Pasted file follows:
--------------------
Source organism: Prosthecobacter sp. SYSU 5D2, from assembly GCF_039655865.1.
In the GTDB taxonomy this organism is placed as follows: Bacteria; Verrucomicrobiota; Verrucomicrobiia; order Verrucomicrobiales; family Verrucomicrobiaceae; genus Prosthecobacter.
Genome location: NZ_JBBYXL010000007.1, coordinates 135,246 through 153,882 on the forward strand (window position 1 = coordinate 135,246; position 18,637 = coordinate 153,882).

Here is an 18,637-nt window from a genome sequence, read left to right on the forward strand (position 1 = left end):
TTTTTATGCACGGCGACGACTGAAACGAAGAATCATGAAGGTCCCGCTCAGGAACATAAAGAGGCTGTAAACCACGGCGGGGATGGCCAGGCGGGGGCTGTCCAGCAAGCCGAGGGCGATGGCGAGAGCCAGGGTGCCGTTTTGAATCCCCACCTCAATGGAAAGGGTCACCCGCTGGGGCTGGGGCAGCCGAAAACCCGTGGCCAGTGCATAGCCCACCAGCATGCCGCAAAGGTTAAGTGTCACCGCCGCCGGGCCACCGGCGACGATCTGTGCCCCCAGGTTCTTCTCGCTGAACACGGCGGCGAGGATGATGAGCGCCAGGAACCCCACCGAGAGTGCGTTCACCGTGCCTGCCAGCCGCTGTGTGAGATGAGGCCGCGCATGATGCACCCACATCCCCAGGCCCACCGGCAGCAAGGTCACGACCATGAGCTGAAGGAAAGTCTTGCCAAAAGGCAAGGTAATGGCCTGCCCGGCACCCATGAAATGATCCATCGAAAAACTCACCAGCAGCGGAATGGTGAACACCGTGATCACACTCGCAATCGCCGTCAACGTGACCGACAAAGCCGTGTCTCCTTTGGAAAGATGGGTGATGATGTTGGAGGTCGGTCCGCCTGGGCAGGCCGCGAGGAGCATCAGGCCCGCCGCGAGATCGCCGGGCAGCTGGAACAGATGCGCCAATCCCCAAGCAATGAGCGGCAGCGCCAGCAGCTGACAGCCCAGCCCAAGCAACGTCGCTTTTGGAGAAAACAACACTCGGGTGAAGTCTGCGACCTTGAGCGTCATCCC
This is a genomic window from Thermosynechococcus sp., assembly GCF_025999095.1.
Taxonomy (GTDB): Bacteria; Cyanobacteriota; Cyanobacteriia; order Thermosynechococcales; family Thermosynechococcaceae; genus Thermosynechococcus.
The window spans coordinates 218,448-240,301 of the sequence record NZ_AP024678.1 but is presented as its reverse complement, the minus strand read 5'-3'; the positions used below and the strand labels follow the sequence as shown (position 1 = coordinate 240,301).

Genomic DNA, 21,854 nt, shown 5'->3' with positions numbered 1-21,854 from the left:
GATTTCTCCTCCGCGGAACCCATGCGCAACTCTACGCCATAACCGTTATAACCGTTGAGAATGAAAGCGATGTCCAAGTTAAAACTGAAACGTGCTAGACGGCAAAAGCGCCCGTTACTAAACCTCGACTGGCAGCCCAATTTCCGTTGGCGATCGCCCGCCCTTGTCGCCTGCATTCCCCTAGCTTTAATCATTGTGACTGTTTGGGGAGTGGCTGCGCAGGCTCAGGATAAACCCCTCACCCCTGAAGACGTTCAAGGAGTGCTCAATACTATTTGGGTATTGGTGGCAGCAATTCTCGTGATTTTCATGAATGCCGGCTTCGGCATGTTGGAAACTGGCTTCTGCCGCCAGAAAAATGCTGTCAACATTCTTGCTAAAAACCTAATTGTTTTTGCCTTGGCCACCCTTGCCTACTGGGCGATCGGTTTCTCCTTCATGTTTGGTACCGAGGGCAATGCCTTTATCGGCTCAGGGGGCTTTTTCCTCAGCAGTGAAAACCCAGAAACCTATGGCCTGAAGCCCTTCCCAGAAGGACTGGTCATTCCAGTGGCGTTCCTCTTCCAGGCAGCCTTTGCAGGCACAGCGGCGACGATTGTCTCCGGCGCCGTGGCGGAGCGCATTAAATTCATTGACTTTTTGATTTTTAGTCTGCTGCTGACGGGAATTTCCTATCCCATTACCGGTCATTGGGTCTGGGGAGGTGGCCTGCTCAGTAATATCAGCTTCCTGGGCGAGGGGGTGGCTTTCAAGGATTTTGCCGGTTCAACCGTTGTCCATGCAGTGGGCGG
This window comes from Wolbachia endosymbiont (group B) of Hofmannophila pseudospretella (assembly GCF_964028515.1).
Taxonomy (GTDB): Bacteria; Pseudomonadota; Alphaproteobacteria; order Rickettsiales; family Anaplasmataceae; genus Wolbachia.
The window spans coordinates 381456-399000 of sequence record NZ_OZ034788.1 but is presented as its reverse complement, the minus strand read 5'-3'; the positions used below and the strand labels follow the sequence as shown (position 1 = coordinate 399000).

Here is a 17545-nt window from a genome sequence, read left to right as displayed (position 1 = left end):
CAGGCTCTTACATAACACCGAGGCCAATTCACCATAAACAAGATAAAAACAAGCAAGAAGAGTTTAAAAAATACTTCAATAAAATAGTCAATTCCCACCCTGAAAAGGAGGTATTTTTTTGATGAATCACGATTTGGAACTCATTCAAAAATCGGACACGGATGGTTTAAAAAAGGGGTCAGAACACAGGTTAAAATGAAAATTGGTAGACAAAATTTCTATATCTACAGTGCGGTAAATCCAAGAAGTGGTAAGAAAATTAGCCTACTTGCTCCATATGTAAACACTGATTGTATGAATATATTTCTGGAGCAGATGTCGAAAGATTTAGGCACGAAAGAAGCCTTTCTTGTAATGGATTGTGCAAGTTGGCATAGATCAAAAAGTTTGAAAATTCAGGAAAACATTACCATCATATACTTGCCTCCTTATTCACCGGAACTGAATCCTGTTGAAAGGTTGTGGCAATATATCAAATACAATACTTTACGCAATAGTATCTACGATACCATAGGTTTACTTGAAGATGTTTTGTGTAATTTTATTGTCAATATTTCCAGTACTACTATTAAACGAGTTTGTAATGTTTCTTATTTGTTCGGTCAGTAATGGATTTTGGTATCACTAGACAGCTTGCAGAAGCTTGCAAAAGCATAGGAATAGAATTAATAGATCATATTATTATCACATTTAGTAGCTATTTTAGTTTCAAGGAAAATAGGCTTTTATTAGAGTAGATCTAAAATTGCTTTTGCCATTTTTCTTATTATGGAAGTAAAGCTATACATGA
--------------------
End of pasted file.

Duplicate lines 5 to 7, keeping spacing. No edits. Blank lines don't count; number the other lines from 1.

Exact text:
TTTTTATGCACGGCGACGACTGAAACGAAGAATCATGAAGGTCCCGCTCAGGAACATAAAGAGGCTGTAAACCACGGCGGGGATGGCCAGGCGGGGGCTGTCCAGCAAGCCGAGGGCGATGGCGAGAGCCAGGGTGCCGTTTTGAATCCCCACCTCAATGGAAAGGGTCACCCGCTGGGGCTGGGGCAGCCGAAAACCCGTGGCCAGTGCATAGCCCACCAGCATGCCGCAAAGGTTAAGTGTCACCGCCGCCGGGCCACCGGCGACGATCTGTGCCCCCAGGTTCTTCTCGCTGAACACGGCGGCGAGGATGATGAGCGCCAGGAACCCCACCGAGAGTGCGTTCACCGTGCCTGCCAGCCGCTGTGTGAGATGAGGCCGCGCATGATGCACCCACATCCCCAGGCCCACCGGCAGCAAGGTCACGACCATGAGCTGAAGGAAAGTCTTGCCAAAAGGCAAGGTAATGGCCTGCCCGGCACCCATGAAATGATCCATCGAAAAACTCACCAGCAGCGGAATGGTGAACACCGTGATCACACTCGCAATCGCCGTCAACGTGACCGACAAAGCCGTGTCTCCTTTGGAAAGATGGGTGATGATGTTGGAGGTCGGTCCGCCTGGGCAGGCCGCGAGGAGCATCAGGCCCGCCGCGAGATCGCCGGGCAGCTGGAACAGATGCGCCAATCCCCAAGCAATGAGCGGCAGCGCCAGCAGCTGACAGCCCAGCCCAAGCAACGTCGCTTTTGGAGAAAACAACACTCGGGTGAAGTCTGCGACCTTGAGCGTCATCCC
This is a genomic window from Thermosynechococcus sp., assembly GCF_025999095.1.
Taxonomy (GTDB): Bacteria; Cyanobacteriota; Cyanobacteriia; order Thermosynechococcales; family Thermosynechococcaceae; genus Thermosynechococcus.